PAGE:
I said we should get up at 9:30 to give ourselves plenty of time to get to Hannover relatively early, but the way Oliver operates made that rather unrealistic. It took forever just to prepare breakfast, clean up, have a shower, pack the car, and finally get going. In Hannover we also had to stop at the house of is friend Kolya who was letting us camp out in his garden house that night. We got the key and headed to the garden house, dropped off our stuff there, had the obligatory beer, and finally got under way at about 4:00 p.m.

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With Buutsch in the little trailer, we made our way to the start of the tour along the river where I used to go jogging. Buutsch hated the trailer and made whimpering noises the whole way. When we were finally at a section of river not too crowded, Oliver let him out and rode with him on the leash ahead. That dog is so full of energy that he ended up pulling Oliver at extreme speeds for the next several kilometers. Oliver had to stop him every now and then just to let me catch up.

The first part of the tour went perfectly. It was dark and cloudy while I would have preferred sunshine, but it was cool to be back in Hannover and to see all the nice parts of it I became so familiar with in my time there. When I’d left I’d hoped to come back and see them again, and now I was finally making that happened.

But after the Herrenhauser Garten and Georgengarten, things started to go wrong. We had to ride through the city a bit to get to the next part of the tour, the Eilenriede (city forest), and there was some construction blocking a part of the route. But Oliver said he knew this area of the city really well and could get us to the Eilenriede without a problem. It turned out he was mistaking it for where he used to live and was completely wrong about where we were, so we ended up going extremely far off course. When we finally checked his iPhone to pinpoint our location, we saw how far we’d gone and because it was starting to rain it seemed like we should just quit and maybe finish the tour the next day. We started to do that and head back to the garden house at Lindener Berg by the most direct route, but Oliver could tell I was upset and decided we should just go to the Eilenriede anyway.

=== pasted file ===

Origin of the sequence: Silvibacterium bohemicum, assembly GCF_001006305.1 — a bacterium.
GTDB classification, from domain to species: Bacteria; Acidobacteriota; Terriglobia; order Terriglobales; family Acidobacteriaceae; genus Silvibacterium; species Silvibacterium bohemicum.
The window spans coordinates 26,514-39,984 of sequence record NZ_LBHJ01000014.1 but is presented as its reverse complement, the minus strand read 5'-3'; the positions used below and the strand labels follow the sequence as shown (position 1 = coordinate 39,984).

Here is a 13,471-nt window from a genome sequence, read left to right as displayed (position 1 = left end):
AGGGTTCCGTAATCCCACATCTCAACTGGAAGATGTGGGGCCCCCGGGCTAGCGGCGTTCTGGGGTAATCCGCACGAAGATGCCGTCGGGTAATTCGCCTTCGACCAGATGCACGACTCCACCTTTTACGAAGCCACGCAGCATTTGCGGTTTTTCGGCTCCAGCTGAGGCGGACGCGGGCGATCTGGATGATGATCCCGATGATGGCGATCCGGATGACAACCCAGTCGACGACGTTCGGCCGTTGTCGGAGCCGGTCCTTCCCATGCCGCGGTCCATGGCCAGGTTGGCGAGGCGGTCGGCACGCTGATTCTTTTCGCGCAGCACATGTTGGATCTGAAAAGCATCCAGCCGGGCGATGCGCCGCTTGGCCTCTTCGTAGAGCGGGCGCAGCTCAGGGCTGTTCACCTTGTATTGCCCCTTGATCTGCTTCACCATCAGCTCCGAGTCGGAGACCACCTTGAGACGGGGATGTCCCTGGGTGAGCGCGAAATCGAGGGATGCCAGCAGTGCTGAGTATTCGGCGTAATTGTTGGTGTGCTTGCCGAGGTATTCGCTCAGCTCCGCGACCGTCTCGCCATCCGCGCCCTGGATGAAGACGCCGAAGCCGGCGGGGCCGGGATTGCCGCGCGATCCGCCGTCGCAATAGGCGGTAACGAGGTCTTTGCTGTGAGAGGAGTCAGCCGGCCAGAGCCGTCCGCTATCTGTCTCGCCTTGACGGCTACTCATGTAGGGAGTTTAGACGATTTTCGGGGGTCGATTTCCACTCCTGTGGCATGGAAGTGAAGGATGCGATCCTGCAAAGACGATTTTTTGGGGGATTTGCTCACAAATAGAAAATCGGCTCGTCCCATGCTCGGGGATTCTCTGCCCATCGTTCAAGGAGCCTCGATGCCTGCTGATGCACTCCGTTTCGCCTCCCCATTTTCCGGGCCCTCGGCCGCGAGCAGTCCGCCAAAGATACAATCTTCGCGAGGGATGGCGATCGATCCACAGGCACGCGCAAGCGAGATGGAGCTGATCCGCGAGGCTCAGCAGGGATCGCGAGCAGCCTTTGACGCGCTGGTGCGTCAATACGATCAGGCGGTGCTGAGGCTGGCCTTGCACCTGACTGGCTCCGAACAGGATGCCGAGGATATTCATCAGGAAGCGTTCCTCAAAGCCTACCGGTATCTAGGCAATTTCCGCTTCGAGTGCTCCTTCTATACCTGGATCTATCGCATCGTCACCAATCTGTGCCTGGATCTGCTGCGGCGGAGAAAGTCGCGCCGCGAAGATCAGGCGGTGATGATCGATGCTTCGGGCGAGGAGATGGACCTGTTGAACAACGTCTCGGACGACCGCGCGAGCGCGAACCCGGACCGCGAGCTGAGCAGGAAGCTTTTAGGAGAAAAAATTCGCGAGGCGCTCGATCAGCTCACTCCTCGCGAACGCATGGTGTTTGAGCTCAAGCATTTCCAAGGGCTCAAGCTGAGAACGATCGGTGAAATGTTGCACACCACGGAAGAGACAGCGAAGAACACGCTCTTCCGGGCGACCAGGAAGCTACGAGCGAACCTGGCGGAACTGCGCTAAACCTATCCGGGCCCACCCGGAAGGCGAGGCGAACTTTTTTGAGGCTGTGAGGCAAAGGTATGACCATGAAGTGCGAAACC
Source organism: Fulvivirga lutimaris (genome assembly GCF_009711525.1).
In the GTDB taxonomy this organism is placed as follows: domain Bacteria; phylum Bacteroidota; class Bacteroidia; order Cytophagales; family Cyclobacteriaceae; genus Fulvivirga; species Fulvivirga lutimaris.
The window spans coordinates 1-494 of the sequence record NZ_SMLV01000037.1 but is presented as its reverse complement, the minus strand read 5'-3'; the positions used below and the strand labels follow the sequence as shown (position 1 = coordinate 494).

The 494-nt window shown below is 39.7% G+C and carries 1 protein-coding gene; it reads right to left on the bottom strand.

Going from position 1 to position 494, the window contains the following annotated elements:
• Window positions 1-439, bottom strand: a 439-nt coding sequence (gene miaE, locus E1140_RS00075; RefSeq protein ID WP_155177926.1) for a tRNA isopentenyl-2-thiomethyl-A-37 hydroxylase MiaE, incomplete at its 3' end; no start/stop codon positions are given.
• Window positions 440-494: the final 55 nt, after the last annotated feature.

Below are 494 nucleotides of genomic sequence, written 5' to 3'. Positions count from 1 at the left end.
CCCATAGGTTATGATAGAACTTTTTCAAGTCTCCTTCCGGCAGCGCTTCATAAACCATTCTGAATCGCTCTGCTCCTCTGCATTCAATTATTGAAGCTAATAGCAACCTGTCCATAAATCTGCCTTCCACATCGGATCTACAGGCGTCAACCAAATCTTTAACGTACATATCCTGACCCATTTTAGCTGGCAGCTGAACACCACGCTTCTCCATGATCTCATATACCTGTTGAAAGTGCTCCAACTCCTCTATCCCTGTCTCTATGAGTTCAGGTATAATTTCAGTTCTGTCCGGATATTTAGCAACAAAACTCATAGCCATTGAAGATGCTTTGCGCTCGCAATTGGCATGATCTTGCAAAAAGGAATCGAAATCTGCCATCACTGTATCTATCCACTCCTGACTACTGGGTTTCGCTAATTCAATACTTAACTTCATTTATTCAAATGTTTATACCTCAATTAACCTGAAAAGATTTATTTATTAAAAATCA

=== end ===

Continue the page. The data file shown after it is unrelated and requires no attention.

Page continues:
So we got there, found a place to stop and have a beer, but when that was done it was already approaching 7:00 p.m. and I knew we wouldn’t be able to finish the tour before dark. So we started heading back to Lindener Berg by way of the Maschsee, and we were able to take a quick detour to the Hiroshima Gedenkhain very quickly so I could get a picture of the plaque explaining it that Lena had accidentally deleted two years ago and promised to get another one but never did.